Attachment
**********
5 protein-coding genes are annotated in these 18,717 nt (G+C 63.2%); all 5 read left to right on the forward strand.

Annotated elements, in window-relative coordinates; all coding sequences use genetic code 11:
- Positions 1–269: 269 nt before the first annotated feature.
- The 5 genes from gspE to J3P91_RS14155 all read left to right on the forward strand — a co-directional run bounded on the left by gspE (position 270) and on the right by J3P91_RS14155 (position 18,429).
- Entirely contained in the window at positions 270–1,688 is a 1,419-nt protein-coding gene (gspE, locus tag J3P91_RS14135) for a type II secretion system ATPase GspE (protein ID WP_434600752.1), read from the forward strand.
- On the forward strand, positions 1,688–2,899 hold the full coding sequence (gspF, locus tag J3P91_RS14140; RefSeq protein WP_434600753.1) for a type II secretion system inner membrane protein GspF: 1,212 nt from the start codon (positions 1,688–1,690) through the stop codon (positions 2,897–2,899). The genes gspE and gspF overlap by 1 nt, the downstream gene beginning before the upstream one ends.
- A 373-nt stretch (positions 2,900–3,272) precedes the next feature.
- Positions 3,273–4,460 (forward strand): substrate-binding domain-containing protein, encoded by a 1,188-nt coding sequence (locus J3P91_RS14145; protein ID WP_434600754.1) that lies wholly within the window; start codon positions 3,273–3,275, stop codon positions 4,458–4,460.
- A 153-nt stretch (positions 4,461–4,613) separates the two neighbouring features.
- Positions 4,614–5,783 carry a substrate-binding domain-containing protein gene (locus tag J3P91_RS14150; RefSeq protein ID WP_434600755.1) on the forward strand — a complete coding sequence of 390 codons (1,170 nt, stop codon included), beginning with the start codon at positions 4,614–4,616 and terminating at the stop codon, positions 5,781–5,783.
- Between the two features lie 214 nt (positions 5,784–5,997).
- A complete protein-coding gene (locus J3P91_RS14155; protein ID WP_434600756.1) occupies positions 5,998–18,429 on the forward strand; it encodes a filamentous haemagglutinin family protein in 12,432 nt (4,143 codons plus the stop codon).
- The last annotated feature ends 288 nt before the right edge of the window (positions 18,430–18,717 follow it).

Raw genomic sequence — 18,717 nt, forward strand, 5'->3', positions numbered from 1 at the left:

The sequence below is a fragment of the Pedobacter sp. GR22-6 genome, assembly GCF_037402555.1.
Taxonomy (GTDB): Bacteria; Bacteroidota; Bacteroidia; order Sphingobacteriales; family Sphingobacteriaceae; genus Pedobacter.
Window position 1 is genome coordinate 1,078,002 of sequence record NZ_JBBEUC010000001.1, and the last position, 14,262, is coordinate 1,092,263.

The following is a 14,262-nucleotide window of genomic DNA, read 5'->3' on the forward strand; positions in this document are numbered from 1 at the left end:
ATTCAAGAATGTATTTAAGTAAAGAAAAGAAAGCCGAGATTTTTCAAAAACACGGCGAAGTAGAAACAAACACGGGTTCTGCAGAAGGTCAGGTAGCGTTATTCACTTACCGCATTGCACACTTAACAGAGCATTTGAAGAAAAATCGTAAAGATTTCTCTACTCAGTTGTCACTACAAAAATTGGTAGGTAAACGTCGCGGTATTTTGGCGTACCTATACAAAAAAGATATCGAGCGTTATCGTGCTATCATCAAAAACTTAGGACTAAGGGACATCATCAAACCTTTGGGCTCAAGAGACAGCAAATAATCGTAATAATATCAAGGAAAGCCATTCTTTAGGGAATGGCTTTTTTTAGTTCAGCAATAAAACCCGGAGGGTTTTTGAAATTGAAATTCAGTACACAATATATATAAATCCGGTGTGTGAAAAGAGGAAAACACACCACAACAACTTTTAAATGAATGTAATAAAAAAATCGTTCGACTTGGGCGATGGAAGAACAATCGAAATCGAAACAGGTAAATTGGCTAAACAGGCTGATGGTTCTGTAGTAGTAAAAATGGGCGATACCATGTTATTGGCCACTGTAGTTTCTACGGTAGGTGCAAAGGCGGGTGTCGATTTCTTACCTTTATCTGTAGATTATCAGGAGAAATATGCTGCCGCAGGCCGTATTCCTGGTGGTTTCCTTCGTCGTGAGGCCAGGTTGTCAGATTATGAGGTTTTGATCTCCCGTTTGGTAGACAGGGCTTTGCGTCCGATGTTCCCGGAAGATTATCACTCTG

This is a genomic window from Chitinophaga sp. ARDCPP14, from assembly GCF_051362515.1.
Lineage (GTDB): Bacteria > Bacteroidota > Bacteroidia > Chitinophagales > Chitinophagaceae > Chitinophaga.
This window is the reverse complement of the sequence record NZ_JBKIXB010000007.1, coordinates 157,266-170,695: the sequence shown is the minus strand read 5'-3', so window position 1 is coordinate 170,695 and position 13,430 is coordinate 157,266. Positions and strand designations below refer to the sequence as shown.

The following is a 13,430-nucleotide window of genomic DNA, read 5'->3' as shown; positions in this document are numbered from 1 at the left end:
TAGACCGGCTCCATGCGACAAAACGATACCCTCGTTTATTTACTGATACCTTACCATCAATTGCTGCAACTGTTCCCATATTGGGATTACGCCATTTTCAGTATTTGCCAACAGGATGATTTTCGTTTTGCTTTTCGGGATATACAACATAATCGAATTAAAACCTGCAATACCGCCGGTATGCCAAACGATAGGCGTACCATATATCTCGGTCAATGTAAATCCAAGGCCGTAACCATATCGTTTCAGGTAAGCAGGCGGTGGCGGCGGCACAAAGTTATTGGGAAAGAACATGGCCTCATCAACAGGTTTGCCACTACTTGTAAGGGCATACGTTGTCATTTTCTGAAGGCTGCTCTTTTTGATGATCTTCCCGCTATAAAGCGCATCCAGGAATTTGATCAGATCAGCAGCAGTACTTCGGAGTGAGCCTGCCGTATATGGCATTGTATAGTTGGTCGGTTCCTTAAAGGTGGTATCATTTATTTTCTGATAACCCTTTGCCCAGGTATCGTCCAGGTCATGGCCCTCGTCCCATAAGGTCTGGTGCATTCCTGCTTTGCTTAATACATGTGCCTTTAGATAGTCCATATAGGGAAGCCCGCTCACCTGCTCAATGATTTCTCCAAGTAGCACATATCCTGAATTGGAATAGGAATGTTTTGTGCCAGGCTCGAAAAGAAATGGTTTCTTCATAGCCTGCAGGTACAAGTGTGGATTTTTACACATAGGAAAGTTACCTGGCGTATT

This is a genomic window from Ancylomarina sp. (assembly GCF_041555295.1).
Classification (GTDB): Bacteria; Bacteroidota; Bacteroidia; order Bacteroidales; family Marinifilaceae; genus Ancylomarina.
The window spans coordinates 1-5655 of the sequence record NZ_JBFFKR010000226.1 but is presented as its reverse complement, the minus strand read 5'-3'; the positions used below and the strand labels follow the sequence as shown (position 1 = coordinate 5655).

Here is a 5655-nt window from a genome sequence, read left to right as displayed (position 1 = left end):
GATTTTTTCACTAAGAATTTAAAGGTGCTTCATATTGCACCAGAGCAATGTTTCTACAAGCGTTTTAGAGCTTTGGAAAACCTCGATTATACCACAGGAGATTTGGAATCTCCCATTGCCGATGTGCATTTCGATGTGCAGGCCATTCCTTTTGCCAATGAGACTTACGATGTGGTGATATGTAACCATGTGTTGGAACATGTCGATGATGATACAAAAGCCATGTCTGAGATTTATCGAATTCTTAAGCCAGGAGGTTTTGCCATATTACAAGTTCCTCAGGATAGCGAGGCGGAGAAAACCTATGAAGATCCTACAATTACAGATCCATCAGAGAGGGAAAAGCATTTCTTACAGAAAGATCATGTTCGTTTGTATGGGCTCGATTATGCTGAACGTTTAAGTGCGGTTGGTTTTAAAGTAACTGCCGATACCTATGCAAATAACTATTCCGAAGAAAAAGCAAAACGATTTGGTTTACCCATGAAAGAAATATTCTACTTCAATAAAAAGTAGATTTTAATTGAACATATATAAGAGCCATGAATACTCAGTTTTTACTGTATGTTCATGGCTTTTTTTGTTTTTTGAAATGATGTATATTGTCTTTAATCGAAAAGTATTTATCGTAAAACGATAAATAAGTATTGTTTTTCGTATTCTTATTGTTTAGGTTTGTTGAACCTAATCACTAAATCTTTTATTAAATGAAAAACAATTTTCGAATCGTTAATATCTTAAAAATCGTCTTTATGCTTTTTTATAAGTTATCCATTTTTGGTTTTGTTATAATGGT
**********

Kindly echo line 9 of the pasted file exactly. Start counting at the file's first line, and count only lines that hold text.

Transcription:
- A 153-nt stretch (positions 4,461–4,613) separates the two neighbouring features.